Fogelman AM - Eur. Heart J. (2015)

A schematic representation of the chameleon-like nature of HDL. In the non-inflammatory state, HDL contains little serum amyloid A (SAA) and promotes cholesterol efflux from macrophages, inhibits the production of reactive oxygen species (ROS) and increases nitric oxide (NO) production from endothelial cells. In the presence of an acute phase response or systemic inflammation the positive acute phase reactant SAA is produced by the liver and other tissues and associates with HDL. In the process of SAA associating with HDL, the HDL proteome is remodelled by reducing cardioprotective proteins associated with HDL. As a result, HDL-mediated cholesterol efflux is reduced, ROS production is stimulated and NO production is decreased, which leads to an enhancement of the inflammatory state.
© Copyright Policy - creative-commons
Related In: Results  -  Collection

License
Show All Figures
getmorefigures.php?uid=PMC4644254&req=5

EHV465F1: A schematic representation of the chameleon-like nature of HDL. In the non-inflammatory state, HDL contains little serum amyloid A (SAA) and promotes cholesterol efflux from macrophages, inhibits the production of reactive oxygen species (ROS) and increases nitric oxide (NO) production from endothelial cells. In the presence of an acute phase response or systemic inflammation the positive acute phase reactant SAA is produced by the liver and other tissues and associates with HDL. In the process of SAA associating with HDL, the HDL proteome is remodelled by reducing cardioprotective proteins associated with HDL. As a result, HDL-mediated cholesterol efflux is reduced, ROS production is stimulated and NO production is decreased, which leads to an enhancement of the inflammatory state.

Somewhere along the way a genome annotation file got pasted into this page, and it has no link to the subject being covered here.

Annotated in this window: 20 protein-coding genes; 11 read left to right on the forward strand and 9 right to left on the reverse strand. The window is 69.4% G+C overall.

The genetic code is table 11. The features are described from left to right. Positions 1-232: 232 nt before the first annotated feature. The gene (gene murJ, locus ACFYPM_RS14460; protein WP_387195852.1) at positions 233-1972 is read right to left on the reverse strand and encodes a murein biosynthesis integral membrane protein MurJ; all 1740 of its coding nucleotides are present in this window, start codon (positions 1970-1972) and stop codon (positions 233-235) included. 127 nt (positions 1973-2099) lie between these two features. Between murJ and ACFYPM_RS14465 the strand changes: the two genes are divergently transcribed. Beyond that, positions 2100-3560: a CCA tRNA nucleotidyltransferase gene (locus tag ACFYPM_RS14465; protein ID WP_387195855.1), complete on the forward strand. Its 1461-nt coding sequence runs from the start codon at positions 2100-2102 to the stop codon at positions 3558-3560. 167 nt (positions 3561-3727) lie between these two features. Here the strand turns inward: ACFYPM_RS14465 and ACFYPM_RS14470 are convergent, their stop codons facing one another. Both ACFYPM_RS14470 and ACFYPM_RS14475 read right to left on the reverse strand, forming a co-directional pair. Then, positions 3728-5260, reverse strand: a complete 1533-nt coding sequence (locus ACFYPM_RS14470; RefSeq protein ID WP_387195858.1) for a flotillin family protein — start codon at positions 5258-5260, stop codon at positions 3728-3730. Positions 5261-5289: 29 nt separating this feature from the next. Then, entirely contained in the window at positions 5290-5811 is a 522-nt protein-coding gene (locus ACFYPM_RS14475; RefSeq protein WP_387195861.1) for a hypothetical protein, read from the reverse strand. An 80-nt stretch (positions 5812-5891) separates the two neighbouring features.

Mentions: The studies by Zewinger et al.1 as reported in this issue of the Journal provide further evidence of the chameleon-like nature of HDL. In the absence of an acute phase response or systemic inflammation, the HDL proteome constitutes anti-inflammatory particles, but in the presence of an acute phase response or systemic inflammation the HDL proteome is remodelled to constitute particles that enhance the inflammatory response (Figure 1). This system likely evolved to provide protection against viral and bacterial infections at a time when humans did not live long enough to suffer from chronic inflammatory diseases such as atherosclerosis or rheumatoid arthritis.4,5 The work of Zewinger et al.1 suggests that therapies that modulate this aspect of the innate immune system may have the potential to improve the outcomes of such chronic inflammatory diseases.Figure 1

View Article: PubMed Central - PubMed